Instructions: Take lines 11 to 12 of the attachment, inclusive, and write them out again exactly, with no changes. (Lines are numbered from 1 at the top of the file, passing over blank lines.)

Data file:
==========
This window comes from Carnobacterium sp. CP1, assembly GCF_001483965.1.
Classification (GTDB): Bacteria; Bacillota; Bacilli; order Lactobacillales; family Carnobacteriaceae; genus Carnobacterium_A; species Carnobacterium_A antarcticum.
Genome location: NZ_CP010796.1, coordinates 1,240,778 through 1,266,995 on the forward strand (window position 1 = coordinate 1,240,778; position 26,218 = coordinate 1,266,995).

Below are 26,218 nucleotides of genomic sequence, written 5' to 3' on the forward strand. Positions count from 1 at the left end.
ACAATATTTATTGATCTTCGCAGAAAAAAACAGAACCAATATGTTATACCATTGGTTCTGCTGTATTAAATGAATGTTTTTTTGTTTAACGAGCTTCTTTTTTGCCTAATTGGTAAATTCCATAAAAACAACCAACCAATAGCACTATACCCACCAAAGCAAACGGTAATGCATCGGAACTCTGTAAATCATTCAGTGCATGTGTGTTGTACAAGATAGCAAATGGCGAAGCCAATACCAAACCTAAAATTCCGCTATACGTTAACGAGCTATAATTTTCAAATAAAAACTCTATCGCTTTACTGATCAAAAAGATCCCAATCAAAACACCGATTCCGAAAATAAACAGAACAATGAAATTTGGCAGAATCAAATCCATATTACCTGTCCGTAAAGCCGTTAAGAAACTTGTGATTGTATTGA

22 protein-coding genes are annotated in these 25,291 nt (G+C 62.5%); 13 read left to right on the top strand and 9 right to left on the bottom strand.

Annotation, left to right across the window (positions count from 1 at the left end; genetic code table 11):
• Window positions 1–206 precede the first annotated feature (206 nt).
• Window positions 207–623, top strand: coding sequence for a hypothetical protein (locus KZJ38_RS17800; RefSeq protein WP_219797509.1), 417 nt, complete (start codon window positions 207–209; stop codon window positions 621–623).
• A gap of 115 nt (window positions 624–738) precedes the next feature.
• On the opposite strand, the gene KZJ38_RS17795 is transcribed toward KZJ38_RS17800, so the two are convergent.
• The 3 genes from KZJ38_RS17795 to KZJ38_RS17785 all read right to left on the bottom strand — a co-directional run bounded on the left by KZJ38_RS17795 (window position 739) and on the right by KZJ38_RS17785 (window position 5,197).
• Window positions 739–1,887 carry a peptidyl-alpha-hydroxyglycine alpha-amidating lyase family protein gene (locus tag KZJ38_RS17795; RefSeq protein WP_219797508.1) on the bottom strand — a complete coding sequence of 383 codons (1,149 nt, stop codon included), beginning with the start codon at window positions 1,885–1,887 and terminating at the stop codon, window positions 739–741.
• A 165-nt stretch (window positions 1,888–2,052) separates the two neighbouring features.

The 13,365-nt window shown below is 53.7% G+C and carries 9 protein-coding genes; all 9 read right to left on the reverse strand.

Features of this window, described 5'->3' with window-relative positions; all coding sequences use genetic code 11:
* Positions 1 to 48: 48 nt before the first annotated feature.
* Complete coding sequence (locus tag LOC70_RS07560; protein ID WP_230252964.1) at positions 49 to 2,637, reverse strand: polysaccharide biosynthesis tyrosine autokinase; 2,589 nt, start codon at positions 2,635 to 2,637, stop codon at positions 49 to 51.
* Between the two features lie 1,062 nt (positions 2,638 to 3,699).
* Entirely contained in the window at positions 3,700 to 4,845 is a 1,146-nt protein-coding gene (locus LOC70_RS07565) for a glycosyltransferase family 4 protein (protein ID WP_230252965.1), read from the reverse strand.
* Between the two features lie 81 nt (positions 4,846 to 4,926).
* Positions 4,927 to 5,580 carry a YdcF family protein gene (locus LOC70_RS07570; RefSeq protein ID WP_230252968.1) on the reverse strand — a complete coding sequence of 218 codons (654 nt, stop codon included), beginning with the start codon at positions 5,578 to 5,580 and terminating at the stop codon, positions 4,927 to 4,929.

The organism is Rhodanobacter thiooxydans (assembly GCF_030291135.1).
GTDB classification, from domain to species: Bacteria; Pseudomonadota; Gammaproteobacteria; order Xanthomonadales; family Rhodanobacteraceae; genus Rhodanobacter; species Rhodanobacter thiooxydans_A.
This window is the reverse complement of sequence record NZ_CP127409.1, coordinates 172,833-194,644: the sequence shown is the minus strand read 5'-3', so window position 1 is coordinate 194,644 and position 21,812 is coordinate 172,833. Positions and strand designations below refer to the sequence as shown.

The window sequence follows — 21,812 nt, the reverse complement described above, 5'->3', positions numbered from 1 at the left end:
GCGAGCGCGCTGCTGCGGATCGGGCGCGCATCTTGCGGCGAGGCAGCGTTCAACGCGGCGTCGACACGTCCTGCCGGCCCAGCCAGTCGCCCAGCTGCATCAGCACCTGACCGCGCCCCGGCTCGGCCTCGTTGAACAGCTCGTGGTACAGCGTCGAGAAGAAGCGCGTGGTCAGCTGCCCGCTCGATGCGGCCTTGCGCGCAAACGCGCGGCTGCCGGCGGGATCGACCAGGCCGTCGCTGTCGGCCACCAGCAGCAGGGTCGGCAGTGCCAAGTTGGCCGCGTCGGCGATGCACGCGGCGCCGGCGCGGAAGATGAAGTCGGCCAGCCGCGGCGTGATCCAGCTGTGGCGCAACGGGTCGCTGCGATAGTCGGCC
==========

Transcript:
• On the opposite strand, the gene KZJ38_RS17795 is transcribed toward KZJ38_RS17800, so the two are convergent.
• The 3 genes from KZJ38_RS17795 to KZJ38_RS17785 all read right to left on the bottom strand — a co-directional run bounded on the left by KZJ38_RS17795 (window position 739) and on the right by KZJ38_RS17785 (window position 5,197).